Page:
Never had a major American city been so totally destroyed. But within days, newspaper coverage of the disaster shifted to optimistic stories of rebirth and rebuilding, part of a concerted eﬀort by city leaders and business owners to persuade displaced residents to return and reassure potential developers that San Francisco was a safe bet for investment and growth. “GREAT BUILDINGS ARE TO RISE FROM ASHES” ran the headline of the Chronicle one week after the earthquake. Front-page stories highlighted “a spirit of unity” that had “arisen out of the ﬁre” and would lead to “the making of a grander city.” Reporters insisted “the calamity should be spoken of as ‘the great ﬁre’ and not ‘the great earthquake,’ ” and they began to refer to the disaster as “the great ﬁre” to avoid a perception of San Francisco as earthquake-prone. And the Board of Supervisors ﬁxed the total dead at the misleadingly low number of 478, while thousands were still unaccounted for and remains were still being found.
Rubble was cleared and homes were rebuilt and businesses reopened, and in the ﬁrst few years that followed, the anniversary of the disaster served mostly as a benchmark for the progress of the city’s rebirth. “SAN FRANCISCO WILL CELEBRATE TODAY THE ACHIEVEMENTS OF ONE YEAR OF RECONSTRUCTION” read the April 18, 1907, headline of the Chronicle. “SAN FRANCISCO’S REBUILDING IS WONDER OF WORLD” declared the Examiner on April 18, 1908, and on the 1909 anniversary, the Call headlined “HOME AGAIN AFTER THREE YEARS.” In 1915, the city hosted the Panama–Paciﬁc International Exposition, a world’s fair to acclaim the completion of the Panama Canal and showcase San Francisco’s nine-year recovery and celebrate “the rebuilding which has obliterated almost all traces of the disaster.”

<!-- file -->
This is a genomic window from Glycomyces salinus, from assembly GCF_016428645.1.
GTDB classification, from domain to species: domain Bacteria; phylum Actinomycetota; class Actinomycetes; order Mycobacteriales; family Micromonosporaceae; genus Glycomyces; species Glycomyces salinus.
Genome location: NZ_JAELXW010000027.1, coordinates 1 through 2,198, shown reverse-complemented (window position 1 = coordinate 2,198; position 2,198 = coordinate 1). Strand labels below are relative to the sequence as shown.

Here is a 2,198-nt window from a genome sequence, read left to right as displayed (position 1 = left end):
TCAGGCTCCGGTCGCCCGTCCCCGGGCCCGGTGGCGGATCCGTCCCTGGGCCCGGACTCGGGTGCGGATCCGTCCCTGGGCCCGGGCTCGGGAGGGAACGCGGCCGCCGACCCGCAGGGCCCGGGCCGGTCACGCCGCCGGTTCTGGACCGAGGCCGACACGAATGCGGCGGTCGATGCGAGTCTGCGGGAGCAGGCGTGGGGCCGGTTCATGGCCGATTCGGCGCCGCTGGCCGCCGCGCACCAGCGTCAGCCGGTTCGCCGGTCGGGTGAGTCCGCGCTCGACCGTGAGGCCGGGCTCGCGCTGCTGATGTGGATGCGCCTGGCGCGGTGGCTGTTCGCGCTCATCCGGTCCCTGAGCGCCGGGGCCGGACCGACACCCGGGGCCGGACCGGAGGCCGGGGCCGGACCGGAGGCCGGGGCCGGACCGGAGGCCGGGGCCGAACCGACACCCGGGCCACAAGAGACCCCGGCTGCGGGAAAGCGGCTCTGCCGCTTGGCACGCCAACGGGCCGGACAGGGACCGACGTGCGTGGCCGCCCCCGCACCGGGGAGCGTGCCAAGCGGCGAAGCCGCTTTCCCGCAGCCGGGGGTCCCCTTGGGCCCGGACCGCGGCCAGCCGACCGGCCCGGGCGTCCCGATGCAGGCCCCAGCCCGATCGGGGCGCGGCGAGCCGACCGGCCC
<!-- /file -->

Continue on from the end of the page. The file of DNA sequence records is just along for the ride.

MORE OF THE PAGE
In the decades that followed, the city’s skyline grew to surpass its former heights, and “1906” became a universal touchstone for all parts of the disaster—the earthquake, the ﬁre, the injury and death, the loss of one’s home and pets and all material possessions. “1906” was a common answer by survivors to questions of what happened to their childhood home, their ﬁrst job, their father’s store, the school they once attended, or how a loved one died. It became shorthand for the fate of a church’s ﬁrst sanctuary or the elegant interior of a hotel, and the reason why, on many city streets, not a single house or restaurant or store or apartment building predates that year. “1906” came to be invoked by residents of all ages and races and classes as a unifying reminder of shared suﬀering and collective fortitude. “1906 Survivor” was employed as an honoriﬁc title for aging survivors who would appear at annual commemorations and share their memories, an exclusive club that dwindled each year until its last known member passed in 2016. And now in a time with the last survivor gone and no living connection to the city that was, “1906” has endured as San Francisco’s historical demarcation line between its current life and its former.